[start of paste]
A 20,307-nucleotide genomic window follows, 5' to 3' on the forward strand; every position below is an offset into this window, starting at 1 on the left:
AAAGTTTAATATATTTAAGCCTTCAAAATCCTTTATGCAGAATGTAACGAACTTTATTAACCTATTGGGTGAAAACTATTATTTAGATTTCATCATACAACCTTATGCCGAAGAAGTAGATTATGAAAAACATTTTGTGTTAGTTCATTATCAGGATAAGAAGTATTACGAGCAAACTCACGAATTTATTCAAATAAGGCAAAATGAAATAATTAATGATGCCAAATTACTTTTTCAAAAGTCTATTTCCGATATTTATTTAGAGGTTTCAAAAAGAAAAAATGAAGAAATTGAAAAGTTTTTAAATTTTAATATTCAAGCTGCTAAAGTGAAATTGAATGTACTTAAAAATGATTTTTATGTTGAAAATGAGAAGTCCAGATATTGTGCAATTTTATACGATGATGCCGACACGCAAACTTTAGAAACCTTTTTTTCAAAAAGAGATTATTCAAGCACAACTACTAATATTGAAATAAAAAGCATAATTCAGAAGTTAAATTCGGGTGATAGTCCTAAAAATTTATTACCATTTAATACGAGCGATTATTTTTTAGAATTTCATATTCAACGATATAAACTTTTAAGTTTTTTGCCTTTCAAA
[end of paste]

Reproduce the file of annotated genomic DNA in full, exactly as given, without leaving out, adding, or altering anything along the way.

A 20,307-nucleotide genomic window follows, 5' to 3' on the forward strand; every position below is an offset into this window, starting at 1 on the left:
AAAGTTTAATATATTTAAGCCTTCAAAATCCTTTATGCAGAATGTAACGAACTTTATTAACCTATTGGGTGAAAACTATTATTTAGATTTCATCATACAACCTTATGCCGAAGAAGTAGATTATGAAAAACATTTTGTGTTAGTTCATTATCAGGATAAGAAGTATTACGAGCAAACTCACGAATTTATTCAAATAAGGCAAAATGAAATAATTAATGATGCCAAATTACTTTTTCAAAAGTCTATTTCCGATATTTATTTAGAGGTTTCAAAAAGAAAAAATGAAGAAATTGAAAAGTTTTTAAATTTTAATATTCAAGCTGCTAAAGTGAAATTGAATGTACTTAAAAATGATTTTTATGTTGAAAATGAGAAGTCCAGATATTGTGCAATTTTATACGATGATGCCGACACGCAAACTTTAGAAACCTTTTTTTCAAAAAGAGATTATTCAAGCACAACTACTAATATTGAAATAAAAAGCATAATTCAGAAGTTAAATTCGGGTGATAGTCCTAAAAATTTATTACCATTTAATACGAGCGATTATTTTTTAGAATTTCATATTCAACGATATAAACTTTTAAGTTTTTTGCCTTTCAAA